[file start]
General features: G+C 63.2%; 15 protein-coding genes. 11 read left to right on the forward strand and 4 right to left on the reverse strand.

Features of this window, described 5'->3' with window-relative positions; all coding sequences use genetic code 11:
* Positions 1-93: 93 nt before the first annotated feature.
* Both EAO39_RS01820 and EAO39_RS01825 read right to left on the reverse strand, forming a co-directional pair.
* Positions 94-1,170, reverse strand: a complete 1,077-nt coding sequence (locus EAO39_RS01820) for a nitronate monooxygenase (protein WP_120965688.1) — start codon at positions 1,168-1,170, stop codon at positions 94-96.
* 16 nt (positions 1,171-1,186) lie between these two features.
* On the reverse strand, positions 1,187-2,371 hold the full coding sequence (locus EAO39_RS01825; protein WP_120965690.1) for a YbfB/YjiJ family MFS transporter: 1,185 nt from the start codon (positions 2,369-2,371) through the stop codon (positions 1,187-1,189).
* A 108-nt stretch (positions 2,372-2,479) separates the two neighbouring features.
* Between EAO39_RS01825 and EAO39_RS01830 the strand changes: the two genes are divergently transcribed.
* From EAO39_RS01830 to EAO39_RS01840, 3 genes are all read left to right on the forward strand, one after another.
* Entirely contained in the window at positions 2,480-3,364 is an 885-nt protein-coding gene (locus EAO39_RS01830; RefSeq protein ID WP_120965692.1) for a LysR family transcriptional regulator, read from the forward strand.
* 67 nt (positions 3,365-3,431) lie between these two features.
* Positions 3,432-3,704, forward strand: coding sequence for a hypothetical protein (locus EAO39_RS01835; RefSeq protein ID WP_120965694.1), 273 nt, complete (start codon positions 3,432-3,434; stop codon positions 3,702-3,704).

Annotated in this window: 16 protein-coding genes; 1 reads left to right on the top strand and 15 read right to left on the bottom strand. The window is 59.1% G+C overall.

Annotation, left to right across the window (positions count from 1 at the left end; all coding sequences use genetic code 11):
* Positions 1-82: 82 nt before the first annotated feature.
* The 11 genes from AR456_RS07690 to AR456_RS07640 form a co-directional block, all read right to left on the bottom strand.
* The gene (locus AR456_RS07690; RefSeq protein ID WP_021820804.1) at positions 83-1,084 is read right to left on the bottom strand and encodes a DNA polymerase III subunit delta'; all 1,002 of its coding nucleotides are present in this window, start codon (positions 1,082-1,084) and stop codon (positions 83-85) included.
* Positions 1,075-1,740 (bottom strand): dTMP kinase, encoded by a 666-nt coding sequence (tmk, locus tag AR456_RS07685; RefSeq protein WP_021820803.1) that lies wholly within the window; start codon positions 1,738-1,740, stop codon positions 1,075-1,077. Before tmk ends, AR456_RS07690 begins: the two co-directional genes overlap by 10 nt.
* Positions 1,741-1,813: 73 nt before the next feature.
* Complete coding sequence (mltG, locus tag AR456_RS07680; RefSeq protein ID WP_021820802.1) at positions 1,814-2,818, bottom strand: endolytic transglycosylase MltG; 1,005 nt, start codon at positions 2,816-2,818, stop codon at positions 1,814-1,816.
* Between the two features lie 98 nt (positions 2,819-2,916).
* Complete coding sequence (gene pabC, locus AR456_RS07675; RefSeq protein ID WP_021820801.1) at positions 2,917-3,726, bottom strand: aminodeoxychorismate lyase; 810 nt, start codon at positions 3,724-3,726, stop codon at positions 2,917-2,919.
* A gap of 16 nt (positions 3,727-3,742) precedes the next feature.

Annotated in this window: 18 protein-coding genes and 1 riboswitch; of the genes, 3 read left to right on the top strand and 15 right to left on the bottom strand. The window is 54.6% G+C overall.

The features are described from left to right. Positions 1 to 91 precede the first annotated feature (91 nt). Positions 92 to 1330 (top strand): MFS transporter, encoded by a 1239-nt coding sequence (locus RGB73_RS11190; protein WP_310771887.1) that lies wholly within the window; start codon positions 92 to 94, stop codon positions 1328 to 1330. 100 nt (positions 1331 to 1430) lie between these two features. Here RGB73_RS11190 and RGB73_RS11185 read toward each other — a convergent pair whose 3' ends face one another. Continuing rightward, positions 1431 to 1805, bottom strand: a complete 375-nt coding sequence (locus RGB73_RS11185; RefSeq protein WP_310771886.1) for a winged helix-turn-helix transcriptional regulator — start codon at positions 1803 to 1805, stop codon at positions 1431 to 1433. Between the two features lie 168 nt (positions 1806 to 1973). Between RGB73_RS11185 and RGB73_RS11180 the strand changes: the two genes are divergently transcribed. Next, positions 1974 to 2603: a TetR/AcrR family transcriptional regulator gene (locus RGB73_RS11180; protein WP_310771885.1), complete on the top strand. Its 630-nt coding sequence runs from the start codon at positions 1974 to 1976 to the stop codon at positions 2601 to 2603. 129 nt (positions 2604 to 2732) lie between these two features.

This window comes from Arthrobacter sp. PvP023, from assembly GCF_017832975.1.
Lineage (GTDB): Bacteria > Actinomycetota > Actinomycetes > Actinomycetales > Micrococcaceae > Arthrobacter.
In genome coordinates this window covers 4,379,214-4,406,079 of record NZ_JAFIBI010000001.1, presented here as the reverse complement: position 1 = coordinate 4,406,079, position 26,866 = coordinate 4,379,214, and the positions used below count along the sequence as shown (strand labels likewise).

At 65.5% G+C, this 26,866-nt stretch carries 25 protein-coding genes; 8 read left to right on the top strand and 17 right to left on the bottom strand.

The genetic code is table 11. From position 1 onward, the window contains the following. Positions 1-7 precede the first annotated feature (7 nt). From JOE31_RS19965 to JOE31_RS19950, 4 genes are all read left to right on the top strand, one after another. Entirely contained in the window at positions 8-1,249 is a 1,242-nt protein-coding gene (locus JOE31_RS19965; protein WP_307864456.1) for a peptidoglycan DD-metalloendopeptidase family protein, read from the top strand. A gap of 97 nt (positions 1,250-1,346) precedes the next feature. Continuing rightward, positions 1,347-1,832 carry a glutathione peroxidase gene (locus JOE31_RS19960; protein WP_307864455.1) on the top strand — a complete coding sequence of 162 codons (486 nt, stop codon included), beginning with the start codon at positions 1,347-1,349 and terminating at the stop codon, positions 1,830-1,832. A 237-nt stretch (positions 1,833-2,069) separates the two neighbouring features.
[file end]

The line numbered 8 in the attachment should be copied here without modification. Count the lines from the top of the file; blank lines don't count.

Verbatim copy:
* A 108-nt stretch (positions 2,372-2,479) separates the two neighbouring features.